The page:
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North and south

 
dc.contributor Oxford Text Archive
dc.contributor.author Gaskell, Elizabeth Cleghorn, 1810-1865
dc.date.accessioned 2018-06-14
dc.date.accessioned 2019-07-04T10:32:11Z
dc.date.available 2019-07-04T10:32:11Z
dc.date.created 1854
dc.identifier ota:3107
dc.identifier.citation http://purl.ox.ac.uk/ota/3107
dc.identifier.uri http://hdl.handle.net/20.500.12024/3107
dc.description.abstract First edition published in 1854.
dc.format.medium Digital bitstream
dc.format.mimetype text/xml
dc.language English
dc.language.iso eng
dc.publisher University of Oxford
dc.relation.ispartof Oxford Text Archive Core Collection
dc.relation.replaces http://purl.ox.ac.uk/ota/2159
dc.rights Distributed by the University of Oxford under a Creative Commons Attribution-ShareAlike 3.0 Unported License
dc.rights.uri http://creativecommons.org/licenses/by-sa/3.0/
dc.rights.label PUB
dc.subject.lcsh Fiction -- Great Britain -- 19th century
dc.subject.lcsh Novels -- Great Britain -- 19th century
dc.title North and south
dc.type Text
has.files yes
branding Oxford Text Archive
files.size 5510747
files.count 5
otaterms.date.range 1800-1899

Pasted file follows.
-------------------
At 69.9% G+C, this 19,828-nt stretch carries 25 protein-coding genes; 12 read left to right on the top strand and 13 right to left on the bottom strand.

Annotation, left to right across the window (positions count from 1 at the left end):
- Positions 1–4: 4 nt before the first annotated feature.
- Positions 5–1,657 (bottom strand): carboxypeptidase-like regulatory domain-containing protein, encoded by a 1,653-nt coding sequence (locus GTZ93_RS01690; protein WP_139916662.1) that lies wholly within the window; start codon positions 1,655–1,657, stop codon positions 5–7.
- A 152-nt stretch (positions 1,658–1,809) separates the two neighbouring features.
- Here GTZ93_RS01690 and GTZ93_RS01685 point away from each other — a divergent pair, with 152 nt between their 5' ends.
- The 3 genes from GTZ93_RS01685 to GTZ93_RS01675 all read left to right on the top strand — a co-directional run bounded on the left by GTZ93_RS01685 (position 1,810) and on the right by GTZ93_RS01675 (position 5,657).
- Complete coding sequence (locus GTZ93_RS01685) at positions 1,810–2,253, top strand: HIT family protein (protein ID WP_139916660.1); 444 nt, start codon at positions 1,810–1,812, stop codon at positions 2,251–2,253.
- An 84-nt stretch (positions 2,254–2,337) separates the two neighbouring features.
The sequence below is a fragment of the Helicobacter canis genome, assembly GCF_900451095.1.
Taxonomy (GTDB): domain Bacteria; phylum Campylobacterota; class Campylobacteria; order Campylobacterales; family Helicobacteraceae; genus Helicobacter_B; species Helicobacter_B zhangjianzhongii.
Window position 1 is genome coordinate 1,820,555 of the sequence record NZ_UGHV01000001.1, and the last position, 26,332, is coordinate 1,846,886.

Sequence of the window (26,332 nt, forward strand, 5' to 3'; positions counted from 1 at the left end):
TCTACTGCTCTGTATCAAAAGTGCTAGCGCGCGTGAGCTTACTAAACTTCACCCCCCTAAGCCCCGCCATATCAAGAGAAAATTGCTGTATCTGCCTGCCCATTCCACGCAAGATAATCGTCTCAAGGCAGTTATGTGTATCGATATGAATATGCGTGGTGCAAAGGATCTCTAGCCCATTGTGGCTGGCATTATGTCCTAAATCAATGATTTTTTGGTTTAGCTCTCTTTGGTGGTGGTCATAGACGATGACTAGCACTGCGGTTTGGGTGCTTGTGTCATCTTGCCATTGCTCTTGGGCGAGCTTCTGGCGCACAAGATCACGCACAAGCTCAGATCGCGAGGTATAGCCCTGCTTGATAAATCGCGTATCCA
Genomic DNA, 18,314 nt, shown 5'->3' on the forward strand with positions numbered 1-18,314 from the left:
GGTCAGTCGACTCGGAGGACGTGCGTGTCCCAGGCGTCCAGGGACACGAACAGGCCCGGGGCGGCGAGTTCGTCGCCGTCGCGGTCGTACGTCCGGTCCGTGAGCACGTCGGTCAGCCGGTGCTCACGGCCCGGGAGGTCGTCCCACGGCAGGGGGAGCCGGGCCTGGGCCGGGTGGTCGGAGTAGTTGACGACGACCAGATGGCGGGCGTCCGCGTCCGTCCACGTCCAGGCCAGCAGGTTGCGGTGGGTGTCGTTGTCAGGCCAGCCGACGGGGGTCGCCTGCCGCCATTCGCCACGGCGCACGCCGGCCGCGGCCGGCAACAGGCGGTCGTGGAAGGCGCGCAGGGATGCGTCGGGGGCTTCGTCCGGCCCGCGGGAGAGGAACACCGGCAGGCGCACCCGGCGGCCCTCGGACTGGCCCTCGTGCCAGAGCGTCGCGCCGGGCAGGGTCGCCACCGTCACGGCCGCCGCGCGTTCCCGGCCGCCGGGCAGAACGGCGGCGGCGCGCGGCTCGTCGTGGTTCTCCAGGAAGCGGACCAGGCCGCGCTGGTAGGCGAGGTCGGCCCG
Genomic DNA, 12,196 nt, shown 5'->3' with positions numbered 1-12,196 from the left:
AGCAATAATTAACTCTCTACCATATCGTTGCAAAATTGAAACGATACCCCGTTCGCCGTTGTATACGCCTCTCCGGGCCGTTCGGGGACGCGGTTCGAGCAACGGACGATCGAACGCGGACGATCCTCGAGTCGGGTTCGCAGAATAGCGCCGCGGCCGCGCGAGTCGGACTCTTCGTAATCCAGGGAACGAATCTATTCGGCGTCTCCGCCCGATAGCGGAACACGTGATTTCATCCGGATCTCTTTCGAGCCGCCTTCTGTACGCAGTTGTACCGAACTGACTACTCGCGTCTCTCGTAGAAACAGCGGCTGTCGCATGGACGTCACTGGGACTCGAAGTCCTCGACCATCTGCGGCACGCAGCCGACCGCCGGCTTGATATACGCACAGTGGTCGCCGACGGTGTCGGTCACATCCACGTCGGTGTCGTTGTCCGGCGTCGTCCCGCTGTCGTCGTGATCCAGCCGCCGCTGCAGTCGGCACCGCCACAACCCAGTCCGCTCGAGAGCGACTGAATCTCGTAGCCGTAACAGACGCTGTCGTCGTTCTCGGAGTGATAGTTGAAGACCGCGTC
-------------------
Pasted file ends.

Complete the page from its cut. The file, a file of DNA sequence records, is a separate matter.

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North and South by Elizabeth Gaskell On its appearance in 'Household Words,' this tale was obliged to conform to the conditions imposed by the requirements of a weekly publication, and likewise to confine itself within certain advertised limits, in order that faith might be kept with the public. Although these conditions were made as light as they well could be, the author found it impossible to develope the story in the manner originally intended, and, more especially, was compelled to hurry on events with an improbable rapidity towards the close. In some degree to remedy this obvious defect, various short passages have been inserted, and several new chapters added. With this brief explanation, the tale is commended to the kindness of the reader; 'Beseking hym lowly, of mercy and pite, Of its rude makyng to have compassion.' CHAPTER I 'HASTE TO THE WEDDING' 'Wooed and married and a'.' 'Edith!' said Margaret, gently, 'Edith!' But, as Margaret half suspected, Edith had fallen asleep. Sh . . .
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